Weaknesses in Application Security Fuels Pandemic Fraud

Posted on by Roderick Chambers, CISSP, CISM

Over the past 18 months, record numbers of online shoppers grew digital markets faster than expected to mitigate COVID risks. Consumers pivoted to mobile applications primarily of iOS and Android operating systems to play video games, watch movies and television programs, and spend time on social media networks. Remote work orders increased the demand for user-friendly functionality in applications that make user experiences more accessible for sharing ideas, documents and communications. Web application developers and merchants raced to fulfill consumer demand by reinventing business models and application security. In the process, the software development life cycle revealed mistakes in consumer data security.

Cybercriminals followed all these trends closely and responded with an increased volume of attacks against public-facing web applications owned by insurance carriers and financial firms. These attacks included credential stuffing attacks against insurance carriers, bot attacks against financial services firms, and ransomware attacks that stole tens of thousands of dollars per breached account. After investigating more than 20 public-facing web applications in the insurance industry, which have impacted more than 500,000 consumers, stakeholders will need to recommit to application security best practices. As a part of those best practices, there needs to be a focus to implement a holistic web application security process that protects against automated attacks and client-side threats.

Why Is Fraud Prevention So Difficult?

In April 2020, the Internal Revenue Service (IRS) reported that multiple states had experienced a surge in fraudulent unemployment claims. Cybercriminals have always communicated effectively utilizing the Dark Web, Internet Relay Chat (IRC) channels and online chat rooms. Cybercriminals in the open Internet post fraud tutorials and how-to fraud guides. Cybercriminal groups can rent botnets for account takeovers and coordinate human “mules” to reship illegal product purchases. Cybercriminals conduct all of their activity using reputable customer-facing websites as the medium to collect data and conduct illegal activities. As soon as application engineers implement a solution or tighten controls, cybercriminals seem to find a way to circumvent these changes. Fraud prevention is an “arms race” between cybercriminals and organizations, and the adversaries are winning the race.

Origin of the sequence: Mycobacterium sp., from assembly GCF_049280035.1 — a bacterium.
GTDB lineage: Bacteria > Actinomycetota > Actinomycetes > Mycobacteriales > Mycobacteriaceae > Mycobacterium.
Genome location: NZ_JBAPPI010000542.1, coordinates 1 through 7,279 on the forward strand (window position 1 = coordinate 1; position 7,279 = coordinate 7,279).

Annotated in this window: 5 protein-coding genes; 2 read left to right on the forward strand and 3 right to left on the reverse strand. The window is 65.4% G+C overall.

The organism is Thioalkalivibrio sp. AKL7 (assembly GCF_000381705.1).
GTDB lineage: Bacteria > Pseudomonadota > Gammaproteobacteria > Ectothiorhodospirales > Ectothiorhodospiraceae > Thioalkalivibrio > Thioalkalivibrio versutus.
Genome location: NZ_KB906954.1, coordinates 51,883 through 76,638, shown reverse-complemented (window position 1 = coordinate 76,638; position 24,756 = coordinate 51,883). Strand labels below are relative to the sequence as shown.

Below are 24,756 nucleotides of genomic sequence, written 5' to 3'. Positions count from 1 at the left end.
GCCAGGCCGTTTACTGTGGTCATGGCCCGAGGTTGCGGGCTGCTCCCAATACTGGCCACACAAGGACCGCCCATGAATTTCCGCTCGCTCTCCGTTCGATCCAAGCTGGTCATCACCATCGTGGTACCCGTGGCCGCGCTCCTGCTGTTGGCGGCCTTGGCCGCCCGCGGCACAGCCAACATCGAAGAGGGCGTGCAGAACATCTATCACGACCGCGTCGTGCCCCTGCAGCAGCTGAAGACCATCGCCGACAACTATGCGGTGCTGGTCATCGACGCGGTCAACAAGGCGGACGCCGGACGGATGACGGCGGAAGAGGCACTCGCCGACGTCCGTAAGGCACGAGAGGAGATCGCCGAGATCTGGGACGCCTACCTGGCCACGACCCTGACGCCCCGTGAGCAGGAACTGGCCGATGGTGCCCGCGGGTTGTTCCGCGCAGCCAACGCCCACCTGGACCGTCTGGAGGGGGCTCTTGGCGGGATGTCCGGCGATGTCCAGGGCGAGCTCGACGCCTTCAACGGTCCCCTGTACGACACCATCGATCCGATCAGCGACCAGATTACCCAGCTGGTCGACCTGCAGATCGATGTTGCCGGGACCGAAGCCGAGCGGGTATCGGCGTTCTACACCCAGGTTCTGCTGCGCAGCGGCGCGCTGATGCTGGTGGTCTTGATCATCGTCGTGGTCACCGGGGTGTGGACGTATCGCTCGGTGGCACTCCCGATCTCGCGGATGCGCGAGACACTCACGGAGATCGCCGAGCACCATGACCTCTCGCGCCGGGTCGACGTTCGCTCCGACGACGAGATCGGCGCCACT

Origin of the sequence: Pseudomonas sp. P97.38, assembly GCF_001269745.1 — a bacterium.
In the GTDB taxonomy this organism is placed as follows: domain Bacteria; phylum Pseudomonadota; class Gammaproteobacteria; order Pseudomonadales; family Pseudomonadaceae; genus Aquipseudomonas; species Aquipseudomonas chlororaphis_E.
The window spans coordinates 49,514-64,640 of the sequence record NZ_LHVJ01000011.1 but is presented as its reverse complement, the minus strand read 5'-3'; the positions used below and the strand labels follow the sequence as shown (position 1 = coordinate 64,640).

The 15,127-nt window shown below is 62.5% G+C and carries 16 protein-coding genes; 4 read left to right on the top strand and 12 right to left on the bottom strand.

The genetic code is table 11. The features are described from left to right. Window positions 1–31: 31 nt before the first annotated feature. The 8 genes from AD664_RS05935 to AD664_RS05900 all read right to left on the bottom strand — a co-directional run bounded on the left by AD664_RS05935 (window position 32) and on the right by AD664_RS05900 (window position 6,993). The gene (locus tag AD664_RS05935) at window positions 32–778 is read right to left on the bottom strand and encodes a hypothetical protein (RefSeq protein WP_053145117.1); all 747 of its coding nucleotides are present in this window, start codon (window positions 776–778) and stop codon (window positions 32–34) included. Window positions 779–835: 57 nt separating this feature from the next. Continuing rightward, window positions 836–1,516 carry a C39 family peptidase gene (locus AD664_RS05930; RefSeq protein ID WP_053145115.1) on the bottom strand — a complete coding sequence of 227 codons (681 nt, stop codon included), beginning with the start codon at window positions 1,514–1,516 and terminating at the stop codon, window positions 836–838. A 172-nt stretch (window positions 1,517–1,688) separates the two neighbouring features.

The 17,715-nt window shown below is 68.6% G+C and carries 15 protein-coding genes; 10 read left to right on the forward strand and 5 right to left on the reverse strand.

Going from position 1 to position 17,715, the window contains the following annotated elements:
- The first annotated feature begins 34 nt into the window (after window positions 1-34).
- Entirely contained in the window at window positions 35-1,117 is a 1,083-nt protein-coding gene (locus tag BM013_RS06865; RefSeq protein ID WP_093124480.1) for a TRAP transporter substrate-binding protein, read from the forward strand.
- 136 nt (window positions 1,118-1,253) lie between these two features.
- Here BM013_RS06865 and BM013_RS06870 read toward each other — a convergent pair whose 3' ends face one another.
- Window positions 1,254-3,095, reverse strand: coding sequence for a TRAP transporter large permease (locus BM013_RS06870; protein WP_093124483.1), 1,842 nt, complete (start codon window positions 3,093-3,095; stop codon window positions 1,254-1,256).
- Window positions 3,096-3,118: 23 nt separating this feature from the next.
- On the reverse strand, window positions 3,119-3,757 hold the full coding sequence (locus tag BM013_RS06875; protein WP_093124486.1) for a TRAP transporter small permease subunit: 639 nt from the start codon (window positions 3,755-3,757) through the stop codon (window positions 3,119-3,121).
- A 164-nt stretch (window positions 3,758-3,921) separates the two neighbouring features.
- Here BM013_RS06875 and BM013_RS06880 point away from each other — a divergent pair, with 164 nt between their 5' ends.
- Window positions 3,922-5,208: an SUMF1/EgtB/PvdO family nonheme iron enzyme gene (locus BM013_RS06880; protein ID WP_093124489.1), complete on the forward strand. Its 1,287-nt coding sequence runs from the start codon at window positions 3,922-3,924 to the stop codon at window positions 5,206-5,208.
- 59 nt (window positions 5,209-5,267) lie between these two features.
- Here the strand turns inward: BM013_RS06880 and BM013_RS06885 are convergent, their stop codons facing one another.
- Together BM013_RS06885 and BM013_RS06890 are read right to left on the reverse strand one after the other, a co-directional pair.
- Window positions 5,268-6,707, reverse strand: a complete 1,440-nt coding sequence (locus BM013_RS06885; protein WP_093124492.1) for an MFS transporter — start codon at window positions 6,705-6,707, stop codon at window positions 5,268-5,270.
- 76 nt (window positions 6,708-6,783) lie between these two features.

Recommit to the Software Development Life Cycle (SDLC)

Business stakeholders and application developers need to recommit to a Secure Software Development Life Cycle (SDLC). The SDLC is a defined process for creating high-quality software and systems starting from the idea or design phase. Security needs to be baked into each step of the process, but two critical areas stand out: the design and testing phases. In the design phase, organizational stakeholders need to define the business drivers for every application feature, especially the components that collect, transmit and store consumer data. Stakeholders need to ask their teams why they collect consumer data and how they are protecting the data.

In the testing phase, many web and mobile applications have shifted coding and logic to the client-side or to the user’s browsers and mobile devices to improve performance and enrich the user’s digital experience. However, this method relies on JavaScript code and will introduce unknown risks into the application, making it difficult to ensure data security, privacy and compliance. JavaScript is easily exploitable, which was evident in a large-scale cyber fraud campaign where cybercriminals used in-browser web developer tools and commercially available debugging software to exploit JavaScript code. The exploitation of the code led to more than 500,000 consumers’ non-public information harvested by threat actors. A multi-faceted approach for preventing JavaScript security issues should include:

  • Improved awareness of best practices among developers
  • Proper auditing of application code to detect potential vulnerabilities
  • Use of code analysis and verification tools to detect vulnerabilities earlier in the cycle
  • Implementation of tools to scan applications dynamically and to identify JavaScript security issues in third-party packages and libraries

Applications and Third-Party Data Providers

A key issue in the cyber fraud campaign was application program interfaces (API) with third-party data providers. Organizations must understand and accept that they are responsible for data collection and third-party providers that access the devices, applications and network environments. Whenever consumers use a smartphone application to check email accounts, ask for directions, share photos or make reservations, they are using APIs. Cybercriminals exploit common vulnerabilities exposed by APIs, specifically unencrypted transport of data and capturing unmasked data stored in web developer code overlooked by security gaps in the SDLC process.

The most secure way to assess API security is with a complete bi-directional audit trail between the third-party APIs and the digital assets served by the APIs. Cybercriminals are more likely to find vulnerabilities in older and more familiar codes. Therefore, application security validation assessments should include a full review of the application code from the user interface and back-end application development.

Roderick Chambers, CISSP, CISM

Information Security and Intelligence Advisor, New York State Department of Financial Services

DevSecOps & Application Security

DevSecOps application security fraud

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